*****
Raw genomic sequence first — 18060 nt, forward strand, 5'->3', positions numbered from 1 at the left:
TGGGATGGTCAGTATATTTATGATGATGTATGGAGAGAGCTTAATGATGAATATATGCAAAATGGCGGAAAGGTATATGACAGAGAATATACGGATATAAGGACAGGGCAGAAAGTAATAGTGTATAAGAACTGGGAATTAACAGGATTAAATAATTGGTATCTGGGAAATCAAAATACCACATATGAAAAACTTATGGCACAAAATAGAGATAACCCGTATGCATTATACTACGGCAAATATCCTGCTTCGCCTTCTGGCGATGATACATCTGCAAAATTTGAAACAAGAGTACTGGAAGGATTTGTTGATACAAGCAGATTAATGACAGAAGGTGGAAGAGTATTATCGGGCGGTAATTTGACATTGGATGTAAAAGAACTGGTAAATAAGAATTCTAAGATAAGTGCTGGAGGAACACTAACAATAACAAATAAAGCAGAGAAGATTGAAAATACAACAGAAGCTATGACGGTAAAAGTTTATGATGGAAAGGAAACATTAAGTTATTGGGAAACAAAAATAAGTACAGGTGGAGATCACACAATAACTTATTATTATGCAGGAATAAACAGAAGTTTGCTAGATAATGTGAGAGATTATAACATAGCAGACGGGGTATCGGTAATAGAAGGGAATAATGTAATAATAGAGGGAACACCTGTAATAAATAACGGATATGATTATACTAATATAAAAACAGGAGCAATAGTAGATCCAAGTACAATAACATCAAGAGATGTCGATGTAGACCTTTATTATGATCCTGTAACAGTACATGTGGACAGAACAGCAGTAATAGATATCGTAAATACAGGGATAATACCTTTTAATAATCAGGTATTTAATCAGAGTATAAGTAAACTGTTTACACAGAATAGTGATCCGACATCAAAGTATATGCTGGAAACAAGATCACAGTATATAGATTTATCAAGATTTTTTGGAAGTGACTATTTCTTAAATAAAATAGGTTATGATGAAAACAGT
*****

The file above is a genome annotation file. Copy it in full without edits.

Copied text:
Raw genomic sequence first — 18060 nt, forward strand, 5'->3', positions numbered from 1 at the left:
TGGGATGGTCAGTATATTTATGATGATGTATGGAGAGAGCTTAATGATGAATATATGCAAAATGGCGGAAAGGTATATGACAGAGAATATACGGATATAAGGACAGGGCAGAAAGTAATAGTGTATAAGAACTGGGAATTAACAGGATTAAATAATTGGTATCTGGGAAATCAAAATACCACATATGAAAAACTTATGGCACAAAATAGAGATAACCCGTATGCATTATACTACGGCAAATATCCTGCTTCGCCTTCTGGCGATGATACATCTGCAAAATTTGAAACAAGAGTACTGGAAGGATTTGTTGATACAAGCAGATTAATGACAGAAGGTGGAAGAGTATTATCGGGCGGTAATTTGACATTGGATGTAAAAGAACTGGTAAATAAGAATTCTAAGATAAGTGCTGGAGGAACACTAACAATAACAAATAAAGCAGAGAAGATTGAAAATACAACAGAAGCTATGACGGTAAAAGTTTATGATGGAAAGGAAACATTAAGTTATTGGGAAACAAAAATAAGTACAGGTGGAGATCACACAATAACTTATTATTATGCAGGAATAAACAGAAGTTTGCTAGATAATGTGAGAGATTATAACATAGCAGACGGGGTATCGGTAATAGAAGGGAATAATGTAATAATAGAGGGAACACCTGTAATAAATAACGGATATGATTATACTAATATAAAAACAGGAGCAATAGTAGATCCAAGTACAATAACATCAAGAGATGTCGATGTAGACCTTTATTATGATCCTGTAACAGTACATGTGGACAGAACAGCAGTAATAGATATCGTAAATACAGGGATAATACCTTTTAATAATCAGGTATTTAATCAGAGTATAAGTAAACTGTTTACACAGAATAGTGATCCGACATCAAAGTATATGCTGGAAACAAGATCACAGTATATAGATTTATCAAGATTTTTTGGAAGTGACTATTTCTTAAATAAAATAGGTTATGATGAAAACAGT